## Wednesday, November 30, 2016

### Material conditionals and quantifiers

From:

1. Every G is H
it seems we should be able to infer for any x:

1. If x is G, then x is H.

This pretty much forces one to read “If p, then q” as a material conditional, i.e., as q or not p. For the objection to reading the indicative conditional as a material conditional is that this leads to the paradoxes of material implication, such as that if it’s not snowing in Fairbanks, Alaska today, then it’s correct to say:

1. If it’s snowing in Fairbanks today, then it’s snowing in Mexico City today

even if it’s not snowing in Mexico City, which just sounds wrong.

But if we grant the inference from (1) to (2), we can pretty much recover the paradoxes of material implication. For instance, suppose it’s snowing neither in Fairbanks nor in Mexico City today. Then:

1. Every truth value of the proposition that it’s snowing in Fairbanks today is a truth value of the proposition that it’s snowing in Mexico City today.

So, by the (1)→(2) inference:

1. If a truth value of the proposition that it’s snowing today in Fairbanks is true, then a truth value of the proposition that it’s snowing today in Mexico City is true.

Or, a little more smoothly:

1. If it’s true that it’s snowing in Fairbanks today, then it’s true that it’s snowing in Mexico City today.

It would be very hard to accept (6) without accepting (3). With a bit of work, we can tell similar stories about the other standard paradoxes. The above truth-value-quantification technique works equally well for both the true⊃true and the false⊃false paradoxes. The remaining family of paradoxes are the false⊃true ones. For instance, it’s paradoxical to say:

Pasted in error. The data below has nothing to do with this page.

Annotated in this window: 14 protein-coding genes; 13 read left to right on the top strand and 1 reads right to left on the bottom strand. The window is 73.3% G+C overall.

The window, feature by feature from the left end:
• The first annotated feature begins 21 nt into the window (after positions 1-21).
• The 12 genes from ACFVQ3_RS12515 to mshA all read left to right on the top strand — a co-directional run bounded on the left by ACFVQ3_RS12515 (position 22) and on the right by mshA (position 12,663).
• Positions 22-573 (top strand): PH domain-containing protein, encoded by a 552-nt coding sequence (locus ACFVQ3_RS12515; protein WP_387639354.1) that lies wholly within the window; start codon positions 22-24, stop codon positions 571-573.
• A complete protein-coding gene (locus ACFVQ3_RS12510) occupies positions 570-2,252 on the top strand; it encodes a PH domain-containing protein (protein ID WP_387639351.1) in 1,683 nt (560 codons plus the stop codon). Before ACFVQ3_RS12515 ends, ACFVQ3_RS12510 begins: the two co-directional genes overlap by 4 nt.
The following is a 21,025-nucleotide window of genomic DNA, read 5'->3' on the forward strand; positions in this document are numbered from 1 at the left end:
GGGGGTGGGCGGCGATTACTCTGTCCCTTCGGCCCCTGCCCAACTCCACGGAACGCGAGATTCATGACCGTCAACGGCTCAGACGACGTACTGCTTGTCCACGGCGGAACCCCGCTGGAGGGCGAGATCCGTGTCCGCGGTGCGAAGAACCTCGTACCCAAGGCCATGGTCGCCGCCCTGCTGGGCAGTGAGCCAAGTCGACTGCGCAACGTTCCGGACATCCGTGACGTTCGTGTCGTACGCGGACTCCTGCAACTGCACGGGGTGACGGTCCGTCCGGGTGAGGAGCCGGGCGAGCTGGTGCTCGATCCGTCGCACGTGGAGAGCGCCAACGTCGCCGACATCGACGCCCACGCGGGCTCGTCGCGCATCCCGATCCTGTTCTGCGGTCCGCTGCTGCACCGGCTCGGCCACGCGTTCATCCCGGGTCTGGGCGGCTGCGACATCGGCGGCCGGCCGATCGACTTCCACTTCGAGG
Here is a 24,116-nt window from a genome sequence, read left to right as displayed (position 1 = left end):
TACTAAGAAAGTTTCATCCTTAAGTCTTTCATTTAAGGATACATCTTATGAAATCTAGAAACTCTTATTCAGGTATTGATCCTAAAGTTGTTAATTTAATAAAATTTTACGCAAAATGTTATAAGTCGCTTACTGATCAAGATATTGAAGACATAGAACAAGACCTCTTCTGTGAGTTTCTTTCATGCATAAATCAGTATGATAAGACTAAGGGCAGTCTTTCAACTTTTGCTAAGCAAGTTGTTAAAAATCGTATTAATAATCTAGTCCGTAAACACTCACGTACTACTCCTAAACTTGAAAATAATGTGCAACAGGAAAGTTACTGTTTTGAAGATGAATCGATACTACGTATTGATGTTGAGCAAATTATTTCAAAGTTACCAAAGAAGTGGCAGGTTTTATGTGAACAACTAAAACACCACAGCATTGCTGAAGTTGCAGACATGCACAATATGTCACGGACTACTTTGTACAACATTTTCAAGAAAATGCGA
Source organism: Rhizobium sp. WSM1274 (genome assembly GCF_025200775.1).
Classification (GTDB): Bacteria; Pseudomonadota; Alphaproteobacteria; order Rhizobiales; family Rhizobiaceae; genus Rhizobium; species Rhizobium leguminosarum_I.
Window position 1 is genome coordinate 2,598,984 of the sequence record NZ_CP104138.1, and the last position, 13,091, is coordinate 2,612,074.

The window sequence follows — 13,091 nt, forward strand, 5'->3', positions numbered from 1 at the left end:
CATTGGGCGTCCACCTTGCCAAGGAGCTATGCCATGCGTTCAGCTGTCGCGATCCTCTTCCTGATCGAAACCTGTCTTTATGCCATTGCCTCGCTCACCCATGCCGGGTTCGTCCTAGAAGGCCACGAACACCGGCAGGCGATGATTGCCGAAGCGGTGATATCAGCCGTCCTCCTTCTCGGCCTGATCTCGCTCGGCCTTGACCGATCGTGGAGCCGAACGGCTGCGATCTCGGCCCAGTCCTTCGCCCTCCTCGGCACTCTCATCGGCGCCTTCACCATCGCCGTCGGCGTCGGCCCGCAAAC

1. If it’s warm in the Antarctic today, it’s a cool day in Waco today

even though the antecedent is false and the consequent is true, so the corresponding material conditional is true. But now:

1. Every day that’s other than today or on which it’s warm in the Antarctic is a day that’s other than today or on which it’s cool in Waco.

So by (1)→(2):

1. If today is other than today or it’s warm in the Antarctic today, then today is other than today or today it’s cool in Waco.

And it would be hard to accept (9) without accepting (7). (I made the example a bit more complicated than it might technically need to be in order not to have a case of (1) where there are no Fs. One might think for Aristotelian logic reasons that that case stands apart.)

This suggests that if we object to the “material conditional” reading of “If… then…”, we should object to the “material quantification” reading of “Every F is G”. But many object to the first who do not object to the second.

#### 1 comment:

I'm an undergrad and a fan. Thanks so much for your blog. I learn from it daily.
I'm wondering if the paradoxes of the material conditional can be resolved the following way:

P = It's snowing in Fairbanks today
Q= It's snowing in Mexico City today

Fact (F): If ~P, then it's true to say 'If P, then Q'.

But using the material conditional, F can be symbolized as:

1. ~P → (P → Q)

(1) is equivalent to (2) by Exportation

2. (~P • P) → Q

Consider:

3. If P, then Q

Hypothesis:
When material conditionals with false antecedents are judged to be paradoxically true, the antecedent of the conditional is being construed as true and not also false. To construe a false antecedent as 'true and not also false' is to entertain a counterfactual, not a material conditional.

So, to think (3) is paradoxically true is to confuse indicative conditionals with subjunctive conditionals.

Argument:

Either the operator in (3) is a material conditional or it's not. If it is, then (3) is not paradoxically true [it's just conforming to the principle of explosion]. If it's not, then (3) is a false subjunctive and so not paradoxically true. So, (3) is not paradoxically true. So, C is false.